Our first election hack that doesn’t involve e-ballots

Because some of Hackaday’s readers aren’t from America, let us fill you in on the US election process from the point of view as a voter. Over the next few weeks, political campaigns will dump millions of dollars into advertising, get-out-the-vote and canvassing efforts across the country. The airwaves will broadcast still more ads and political analyses until November 6th, when voters will go to the polls and pull the lever for whoever earned their vote back in July.

Despite how effectively public opinion can be swayed, there are still a lot of problems with the election process in the United States. A first-past-the-post, winner take all system guarantees there will only ever be two realistic choices for voters, but a group of philosophy students (and teachers) may have a solution to this problem.

The idea is fairly simple, really: take dissatisfied members of one party and match them up with dissatisfied members of another party. Normally, these voters would be inclined to vote the party line and not their conscience, for fear of throwing their vote away. After matching these voters up, they make a gentleman’s agreement with each other (either with a handshake or by mailing in their ballots together) to not vote the party line. The balance of power between (D)s and (R)s remains, but third-party candidates get a much-needed shot in the arm.

It’s an interesting idea with far more potential to effect some change than the numerous e-voting hacks that will pop up after the election. Sure, it may not be as effective as other voting systems such as the Condorcet method, but save for elected officials abdicating powers granted to them, this might be the best shot we’ve got.

Multi-Color fog spreader


Though we’re pretty sure this was meant for Halloween, we think it would be a perfect addition to your election night party. [marc92] shows us how he built a fog spreader with red or blue lighting. Fog machines generally spit out the fog from a single point, relying on the breeze to spread it around. [marc92] wanted it spread a little more evenly, as well as some nice mood lighting. He built a pipe system that would emit fog from a much larger area. Mounted on the pipe are red and blue LEDs.  Mix this with some of the election lighting systems and you’re set for a party. We know this is an extremely simple project, so it should give you plenty of time to get out and vote before the polls close.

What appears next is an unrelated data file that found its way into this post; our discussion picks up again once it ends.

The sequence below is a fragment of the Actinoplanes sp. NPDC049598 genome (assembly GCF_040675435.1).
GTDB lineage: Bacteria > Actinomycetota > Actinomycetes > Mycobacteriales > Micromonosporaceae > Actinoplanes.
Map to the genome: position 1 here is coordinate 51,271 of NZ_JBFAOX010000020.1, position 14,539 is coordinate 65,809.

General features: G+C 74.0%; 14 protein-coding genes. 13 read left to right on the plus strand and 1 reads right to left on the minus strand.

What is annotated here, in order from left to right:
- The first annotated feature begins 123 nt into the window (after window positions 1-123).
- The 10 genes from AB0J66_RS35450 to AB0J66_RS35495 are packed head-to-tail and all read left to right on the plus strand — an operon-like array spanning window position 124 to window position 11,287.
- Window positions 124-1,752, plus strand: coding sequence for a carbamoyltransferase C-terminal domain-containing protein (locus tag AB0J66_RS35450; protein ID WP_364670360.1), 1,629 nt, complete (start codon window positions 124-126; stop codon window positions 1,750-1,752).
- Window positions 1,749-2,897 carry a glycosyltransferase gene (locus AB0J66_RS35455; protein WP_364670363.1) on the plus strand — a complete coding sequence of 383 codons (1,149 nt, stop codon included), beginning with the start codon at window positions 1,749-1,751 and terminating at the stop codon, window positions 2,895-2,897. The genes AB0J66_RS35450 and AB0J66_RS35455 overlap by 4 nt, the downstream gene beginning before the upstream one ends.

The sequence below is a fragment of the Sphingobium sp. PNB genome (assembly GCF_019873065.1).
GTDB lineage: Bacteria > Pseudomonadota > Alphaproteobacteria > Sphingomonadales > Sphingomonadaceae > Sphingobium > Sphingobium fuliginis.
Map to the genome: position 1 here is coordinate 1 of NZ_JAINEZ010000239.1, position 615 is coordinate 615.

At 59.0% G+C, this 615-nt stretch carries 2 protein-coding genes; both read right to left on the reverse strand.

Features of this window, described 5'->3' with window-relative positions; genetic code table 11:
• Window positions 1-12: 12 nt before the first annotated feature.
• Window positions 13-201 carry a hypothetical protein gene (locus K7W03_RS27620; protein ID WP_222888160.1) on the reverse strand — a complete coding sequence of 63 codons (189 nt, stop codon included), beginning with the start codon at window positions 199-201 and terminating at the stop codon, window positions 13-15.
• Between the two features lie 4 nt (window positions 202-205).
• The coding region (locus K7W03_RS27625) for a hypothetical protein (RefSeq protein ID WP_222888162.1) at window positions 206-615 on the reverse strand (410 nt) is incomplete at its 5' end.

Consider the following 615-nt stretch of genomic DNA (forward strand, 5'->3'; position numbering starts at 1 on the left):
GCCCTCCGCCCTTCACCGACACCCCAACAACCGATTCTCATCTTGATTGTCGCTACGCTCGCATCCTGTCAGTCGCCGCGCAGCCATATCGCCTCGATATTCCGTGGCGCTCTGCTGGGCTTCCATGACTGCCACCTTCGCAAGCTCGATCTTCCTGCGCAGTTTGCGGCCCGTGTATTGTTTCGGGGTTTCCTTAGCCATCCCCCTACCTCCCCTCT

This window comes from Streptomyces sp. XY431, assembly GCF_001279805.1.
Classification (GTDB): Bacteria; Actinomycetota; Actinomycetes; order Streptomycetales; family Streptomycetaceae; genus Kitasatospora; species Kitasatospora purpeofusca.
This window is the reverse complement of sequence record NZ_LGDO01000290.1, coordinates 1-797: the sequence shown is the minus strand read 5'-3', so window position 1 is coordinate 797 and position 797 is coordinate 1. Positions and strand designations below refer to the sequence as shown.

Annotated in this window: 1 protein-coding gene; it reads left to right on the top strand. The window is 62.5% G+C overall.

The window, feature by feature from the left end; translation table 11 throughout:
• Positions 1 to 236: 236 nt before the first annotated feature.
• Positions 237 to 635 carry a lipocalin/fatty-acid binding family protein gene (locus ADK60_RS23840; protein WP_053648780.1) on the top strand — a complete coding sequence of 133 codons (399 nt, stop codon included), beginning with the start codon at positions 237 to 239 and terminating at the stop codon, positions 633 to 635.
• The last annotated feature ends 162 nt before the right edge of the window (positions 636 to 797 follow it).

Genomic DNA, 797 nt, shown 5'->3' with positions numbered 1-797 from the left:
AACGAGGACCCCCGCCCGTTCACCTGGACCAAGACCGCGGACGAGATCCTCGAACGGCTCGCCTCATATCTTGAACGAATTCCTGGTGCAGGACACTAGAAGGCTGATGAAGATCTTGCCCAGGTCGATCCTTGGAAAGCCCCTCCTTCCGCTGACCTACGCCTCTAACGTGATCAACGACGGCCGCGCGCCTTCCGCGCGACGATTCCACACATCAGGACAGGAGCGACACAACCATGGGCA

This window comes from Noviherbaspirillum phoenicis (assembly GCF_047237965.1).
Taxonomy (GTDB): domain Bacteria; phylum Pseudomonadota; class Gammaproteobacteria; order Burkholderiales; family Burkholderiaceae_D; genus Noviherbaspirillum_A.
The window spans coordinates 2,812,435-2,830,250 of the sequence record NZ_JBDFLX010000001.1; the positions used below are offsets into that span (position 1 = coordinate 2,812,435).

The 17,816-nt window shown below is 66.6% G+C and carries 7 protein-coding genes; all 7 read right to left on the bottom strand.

Election night holographic interviews


Instead of the normal head in a window or split screen display used when interviewing remote guests, [Wolf Blitzer] will be interviewing 3d holograms. Supposedly, they will be recording in a way that allows for 360 views to be projected on stage with [Wolf]. We’ll have to wait and see exactly how they plan to pull that off, but our suspicion is that it will be similar to the Gorillaz live performances. Join us after the break to watch one.

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Colorize your election party

[Eric] has put together a simple python script to scrape election results from CNN.com. It uses urllib2 to return the popular and electoral votes for each party and throws an ElectionWon exception when CNN calls the race. He’s planning on hooking this to DMX controlled RGB LED lighting that will shift to either blue or red as the night progresses. It’s a great starting point if you want to pull off something similar.

You may remember [Eric] for building the IKEA MAME table and the TRS-80 wireless terminal.

[photo: skenmy]

UPDATE: [Garrett] of macetech is putting the finishing touches on his version which uses 32 ShiftBrite modules and 2 4-digit displays controlled by a CuBLOC.

Voting insecurities

UCSB researchers demonstrated how disturbingly easy it is to hack into Sequoia’s e-voting systems and delete or add votes with little more than a USB key. Given the fact that recent elections have been very close, and this upcoming national one looks also to be decided by a close margin, it’s absolutely inexcusable that our voting systems could be so easily rigged. Not only that, Sequoia has fought hard against having its equipment tested and verified independently. Can we really afford to be using such insecure machines in democratic elections, when the risk of abuse is so great?

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